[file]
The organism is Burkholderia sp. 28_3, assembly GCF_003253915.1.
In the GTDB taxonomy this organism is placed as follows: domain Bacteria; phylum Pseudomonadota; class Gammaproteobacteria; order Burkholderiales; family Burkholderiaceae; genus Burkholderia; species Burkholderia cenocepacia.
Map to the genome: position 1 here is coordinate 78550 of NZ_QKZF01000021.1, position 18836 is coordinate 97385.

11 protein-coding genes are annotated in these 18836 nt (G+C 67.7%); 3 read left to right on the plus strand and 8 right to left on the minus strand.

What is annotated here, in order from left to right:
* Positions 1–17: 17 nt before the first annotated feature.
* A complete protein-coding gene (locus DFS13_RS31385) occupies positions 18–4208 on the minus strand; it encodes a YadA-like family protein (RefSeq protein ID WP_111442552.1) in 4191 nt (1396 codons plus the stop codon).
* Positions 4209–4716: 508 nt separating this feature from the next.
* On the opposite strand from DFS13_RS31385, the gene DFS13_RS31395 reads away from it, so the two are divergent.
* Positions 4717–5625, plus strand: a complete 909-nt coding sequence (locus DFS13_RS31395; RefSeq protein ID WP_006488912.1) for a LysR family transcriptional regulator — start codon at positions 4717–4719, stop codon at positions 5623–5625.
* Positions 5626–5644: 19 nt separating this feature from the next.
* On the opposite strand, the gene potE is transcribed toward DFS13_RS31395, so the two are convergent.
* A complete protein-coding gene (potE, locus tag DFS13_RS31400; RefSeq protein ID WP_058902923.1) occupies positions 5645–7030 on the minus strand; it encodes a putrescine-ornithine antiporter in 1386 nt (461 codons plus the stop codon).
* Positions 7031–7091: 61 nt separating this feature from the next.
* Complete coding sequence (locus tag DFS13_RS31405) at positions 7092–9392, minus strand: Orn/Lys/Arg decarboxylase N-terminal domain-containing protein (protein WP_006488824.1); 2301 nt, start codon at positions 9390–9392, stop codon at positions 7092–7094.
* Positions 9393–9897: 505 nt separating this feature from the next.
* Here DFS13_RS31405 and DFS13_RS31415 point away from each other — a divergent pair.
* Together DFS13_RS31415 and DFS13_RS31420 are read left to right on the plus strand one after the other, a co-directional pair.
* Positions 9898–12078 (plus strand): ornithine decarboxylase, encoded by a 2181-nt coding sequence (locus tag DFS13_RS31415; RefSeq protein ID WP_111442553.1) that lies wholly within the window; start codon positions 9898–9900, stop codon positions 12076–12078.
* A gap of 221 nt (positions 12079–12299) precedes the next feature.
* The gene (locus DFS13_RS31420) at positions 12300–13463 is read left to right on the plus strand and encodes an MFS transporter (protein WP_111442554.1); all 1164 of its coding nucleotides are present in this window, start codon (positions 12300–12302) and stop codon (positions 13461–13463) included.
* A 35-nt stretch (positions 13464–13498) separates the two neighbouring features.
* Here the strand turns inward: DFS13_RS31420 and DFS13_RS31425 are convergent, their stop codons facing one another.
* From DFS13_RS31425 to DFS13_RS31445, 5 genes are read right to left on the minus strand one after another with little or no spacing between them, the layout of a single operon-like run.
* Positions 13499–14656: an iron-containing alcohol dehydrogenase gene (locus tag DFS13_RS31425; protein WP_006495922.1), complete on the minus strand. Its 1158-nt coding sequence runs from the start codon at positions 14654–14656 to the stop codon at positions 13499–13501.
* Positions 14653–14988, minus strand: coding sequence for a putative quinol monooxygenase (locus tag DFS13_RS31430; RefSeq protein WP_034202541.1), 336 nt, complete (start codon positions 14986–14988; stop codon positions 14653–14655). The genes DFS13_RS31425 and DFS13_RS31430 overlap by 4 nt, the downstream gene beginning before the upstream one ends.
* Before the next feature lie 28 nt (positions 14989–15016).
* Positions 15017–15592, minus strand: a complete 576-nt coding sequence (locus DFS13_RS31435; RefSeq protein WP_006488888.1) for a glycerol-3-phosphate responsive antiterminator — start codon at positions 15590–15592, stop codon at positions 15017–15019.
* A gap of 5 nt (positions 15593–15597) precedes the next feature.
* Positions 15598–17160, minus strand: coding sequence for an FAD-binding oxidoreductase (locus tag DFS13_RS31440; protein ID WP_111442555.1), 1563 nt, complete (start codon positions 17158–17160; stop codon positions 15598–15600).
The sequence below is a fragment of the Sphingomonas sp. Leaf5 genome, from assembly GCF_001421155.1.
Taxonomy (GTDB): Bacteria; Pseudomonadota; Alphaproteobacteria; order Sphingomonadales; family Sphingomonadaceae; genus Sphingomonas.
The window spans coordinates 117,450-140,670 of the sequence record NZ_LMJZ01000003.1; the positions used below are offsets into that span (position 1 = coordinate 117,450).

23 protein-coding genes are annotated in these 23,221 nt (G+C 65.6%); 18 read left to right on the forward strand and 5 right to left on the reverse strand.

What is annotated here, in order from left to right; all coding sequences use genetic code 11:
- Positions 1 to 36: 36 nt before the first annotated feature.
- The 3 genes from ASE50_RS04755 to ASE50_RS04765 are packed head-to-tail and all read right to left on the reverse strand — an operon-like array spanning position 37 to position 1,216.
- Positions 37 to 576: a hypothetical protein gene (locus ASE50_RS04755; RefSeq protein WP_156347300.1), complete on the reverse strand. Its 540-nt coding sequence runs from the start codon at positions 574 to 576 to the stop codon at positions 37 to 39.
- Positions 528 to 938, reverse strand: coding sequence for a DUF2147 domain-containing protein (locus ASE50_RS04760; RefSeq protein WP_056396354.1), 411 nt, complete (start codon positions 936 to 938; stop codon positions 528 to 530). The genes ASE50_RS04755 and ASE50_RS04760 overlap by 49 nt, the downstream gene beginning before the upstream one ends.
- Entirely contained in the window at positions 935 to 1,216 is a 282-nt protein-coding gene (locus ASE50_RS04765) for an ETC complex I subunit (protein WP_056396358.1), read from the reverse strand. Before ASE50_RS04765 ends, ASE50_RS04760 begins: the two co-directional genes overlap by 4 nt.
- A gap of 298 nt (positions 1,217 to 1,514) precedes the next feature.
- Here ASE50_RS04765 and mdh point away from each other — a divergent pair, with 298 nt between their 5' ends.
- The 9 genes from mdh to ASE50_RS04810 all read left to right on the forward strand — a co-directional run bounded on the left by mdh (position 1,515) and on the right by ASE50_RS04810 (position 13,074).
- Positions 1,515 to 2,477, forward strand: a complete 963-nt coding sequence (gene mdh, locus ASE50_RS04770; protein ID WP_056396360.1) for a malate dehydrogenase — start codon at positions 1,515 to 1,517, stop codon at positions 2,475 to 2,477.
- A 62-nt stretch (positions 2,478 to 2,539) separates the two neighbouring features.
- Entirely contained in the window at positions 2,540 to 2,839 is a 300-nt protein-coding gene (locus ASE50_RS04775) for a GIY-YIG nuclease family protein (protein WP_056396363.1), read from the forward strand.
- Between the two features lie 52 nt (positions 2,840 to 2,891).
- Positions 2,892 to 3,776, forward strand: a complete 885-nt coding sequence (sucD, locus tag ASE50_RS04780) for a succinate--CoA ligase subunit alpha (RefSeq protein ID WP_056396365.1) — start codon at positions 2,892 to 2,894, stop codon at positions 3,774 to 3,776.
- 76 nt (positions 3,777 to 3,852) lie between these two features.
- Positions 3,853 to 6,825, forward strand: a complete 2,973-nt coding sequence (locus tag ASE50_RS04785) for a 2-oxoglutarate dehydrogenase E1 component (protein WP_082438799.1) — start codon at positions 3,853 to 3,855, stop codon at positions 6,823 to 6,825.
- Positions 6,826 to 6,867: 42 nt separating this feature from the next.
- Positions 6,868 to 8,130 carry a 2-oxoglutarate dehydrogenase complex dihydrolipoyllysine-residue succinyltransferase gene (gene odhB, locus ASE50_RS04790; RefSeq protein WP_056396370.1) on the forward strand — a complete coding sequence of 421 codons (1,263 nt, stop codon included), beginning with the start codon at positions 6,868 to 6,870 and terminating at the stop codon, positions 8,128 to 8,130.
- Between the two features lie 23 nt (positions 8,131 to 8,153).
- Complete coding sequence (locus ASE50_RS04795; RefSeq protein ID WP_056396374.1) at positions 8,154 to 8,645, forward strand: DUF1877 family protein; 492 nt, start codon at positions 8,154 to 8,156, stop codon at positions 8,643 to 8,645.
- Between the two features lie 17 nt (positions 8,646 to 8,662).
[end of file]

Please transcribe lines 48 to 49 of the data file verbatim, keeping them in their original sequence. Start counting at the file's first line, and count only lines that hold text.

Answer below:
- Positions 2,892 to 3,776, forward strand: a complete 885-nt coding sequence (sucD, locus tag ASE50_RS04780) for a succinate--CoA ligase subunit alpha (RefSeq protein ID WP_056396365.1) — start codon at positions 2,892 to 2,894, stop codon at positions 3,774 to 3,776.
- 76 nt (positions 3,777 to 3,852) lie between these two features.